Retailers’ existing programmes are already demonstrating the benefits of a proper wellbeing programme in terms of retention and engagement. As the evidence mounts up, it’s something that’s certain to be embraced by the industry.
New performance rewards
Annual pay reviews are now looking like an archaic way to measure performance; it’s an outdated system in today’s real-time, responsive world. A yearly appraisal seems like a drop in the employee experiential ocean.
Modern employees expect ongoing feedback and open forums to relay their opinions - 2017 will see more companies turn to variable pay as an alternative way to offer meaningful financial incentives outside of a strictly scheduled annual raise.
Options like spot bonuses allow employers to reward great work without permanently altering salaries.
Targeted recruitment to improve retention
What comes first when it comes to having great employees – recruitment or retention? It’s a tricky question but retention can certainly be improved if you hire the right people.
Hiring cultural fits will reduce the risk of departures, so future recruitment needs to focus on how potential candidates are targeted and assessed. Employee referrals are a proven tactic but expect social recruitment to grow steadily in 2017.
Employee referrals are a proven tactic but expect social recruitment to grow steadily in 2017.
Retail relies heavily on younger millennial and generation Z employees who are obsessed with social media and mobile technology, so HR needs to embrace these channels when recruiting for retail.
Companies also need to improve their employee branding and online profiles as digital natives will use this information to assess where they want to work. HR will have to actively monitor their company profiles and online presence to compete effectively for the available talent.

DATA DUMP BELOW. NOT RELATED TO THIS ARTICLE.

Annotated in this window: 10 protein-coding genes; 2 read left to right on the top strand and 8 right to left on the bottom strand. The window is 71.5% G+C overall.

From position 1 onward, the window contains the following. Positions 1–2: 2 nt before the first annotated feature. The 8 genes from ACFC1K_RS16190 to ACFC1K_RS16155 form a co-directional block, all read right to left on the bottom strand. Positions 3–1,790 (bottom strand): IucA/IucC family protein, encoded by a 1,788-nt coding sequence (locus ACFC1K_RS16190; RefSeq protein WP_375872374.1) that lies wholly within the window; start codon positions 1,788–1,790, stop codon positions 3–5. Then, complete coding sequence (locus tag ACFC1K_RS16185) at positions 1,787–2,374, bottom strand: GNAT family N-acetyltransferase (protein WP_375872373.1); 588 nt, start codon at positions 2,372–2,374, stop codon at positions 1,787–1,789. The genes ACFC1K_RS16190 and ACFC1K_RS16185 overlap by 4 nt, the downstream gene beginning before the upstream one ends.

Embracing the auto-scheduling revolution
One of the constant challenges of retail is ensuring that you have enough employees with the requisite skills on the shop floor. Workforce management technology can now delve into data analytics and historical sales data to calculate all your future staffing needs.
Dynamic rostering automatically provides a roster that ensures that you have the right number of employees with the right skills to provide the service your customers’ demands. This ensures that staffing levels are accurately calculated and reduces pressure on employees who could struggle in under-staffed situations.
Retailers are increasingly ditching outdated HR systems for cutting age, cloud-based tech and reaping the benefits - dynamic rostering is just one way that technology will revolutionise talent management on the shop floor, and free up HR or team managers to focus on strategy and team performance.
Technology will always influence how consumer behaviour develops, which influences the wider industry as a whole; yet the recent focus on retaining and developing employees is a quiet people-led revolution that looks set to bring about some real changes to retail in 2017.